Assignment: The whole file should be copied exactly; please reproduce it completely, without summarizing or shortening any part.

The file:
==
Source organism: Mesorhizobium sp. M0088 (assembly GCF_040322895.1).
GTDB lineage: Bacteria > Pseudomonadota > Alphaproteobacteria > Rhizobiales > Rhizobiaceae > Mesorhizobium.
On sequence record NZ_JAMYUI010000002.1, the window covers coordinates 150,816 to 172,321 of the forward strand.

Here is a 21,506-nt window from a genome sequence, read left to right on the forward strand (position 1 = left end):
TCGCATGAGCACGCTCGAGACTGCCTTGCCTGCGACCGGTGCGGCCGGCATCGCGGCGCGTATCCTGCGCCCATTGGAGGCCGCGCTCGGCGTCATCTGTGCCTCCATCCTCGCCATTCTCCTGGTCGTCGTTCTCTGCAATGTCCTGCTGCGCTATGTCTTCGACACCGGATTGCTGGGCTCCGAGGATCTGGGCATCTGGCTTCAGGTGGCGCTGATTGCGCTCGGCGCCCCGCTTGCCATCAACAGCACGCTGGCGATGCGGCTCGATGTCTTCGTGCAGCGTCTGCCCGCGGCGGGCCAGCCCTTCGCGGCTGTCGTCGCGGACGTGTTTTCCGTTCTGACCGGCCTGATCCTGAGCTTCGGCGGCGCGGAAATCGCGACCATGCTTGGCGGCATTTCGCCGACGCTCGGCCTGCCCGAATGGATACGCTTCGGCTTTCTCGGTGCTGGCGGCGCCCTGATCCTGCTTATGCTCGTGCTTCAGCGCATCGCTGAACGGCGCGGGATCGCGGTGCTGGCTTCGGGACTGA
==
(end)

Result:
Source organism: Mesorhizobium sp. M0088 (assembly GCF_040322895.1).
GTDB lineage: Bacteria > Pseudomonadota > Alphaproteobacteria > Rhizobiales > Rhizobiaceae > Mesorhizobium.
On sequence record NZ_JAMYUI010000002.1, the window covers coordinates 150,816 to 172,321 of the forward strand.

Here is a 21,506-nt window from a genome sequence, read left to right on the forward strand (position 1 = left end):
TCGCATGAGCACGCTCGAGACTGCCTTGCCTGCGACCGGTGCGGCCGGCATCGCGGCGCGTATCCTGCGCCCATTGGAGGCCGCGCTCGGCGTCATCTGTGCCTCCATCCTCGCCATTCTCCTGGTCGTCGTTCTCTGCAATGTCCTGCTGCGCTATGTCTTCGACACCGGATTGCTGGGCTCCGAGGATCTGGGCATCTGGCTTCAGGTGGCGCTGATTGCGCTCGGCGCCCCGCTTGCCATCAACAGCACGCTGGCGATGCGGCTCGATGTCTTCGTGCAGCGTCTGCCCGCGGCGGGCCAGCCCTTCGCGGCTGTCGTCGCGGACGTGTTTTCCGTTCTGACCGGCCTGATCCTGAGCTTCGGCGGCGCGGAAATCGCGACCATGCTTGGCGGCATTTCGCCGACGCTCGGCCTGCCCGAATGGATACGCTTCGGCTTTCTCGGTGCTGGCGGCGCCCTGATCCTGCTTATGCTCGTGCTTCAGCGCATCGCTGAACGGCGCGGGATCGCGGTGCTGGCTTCGGGACTGA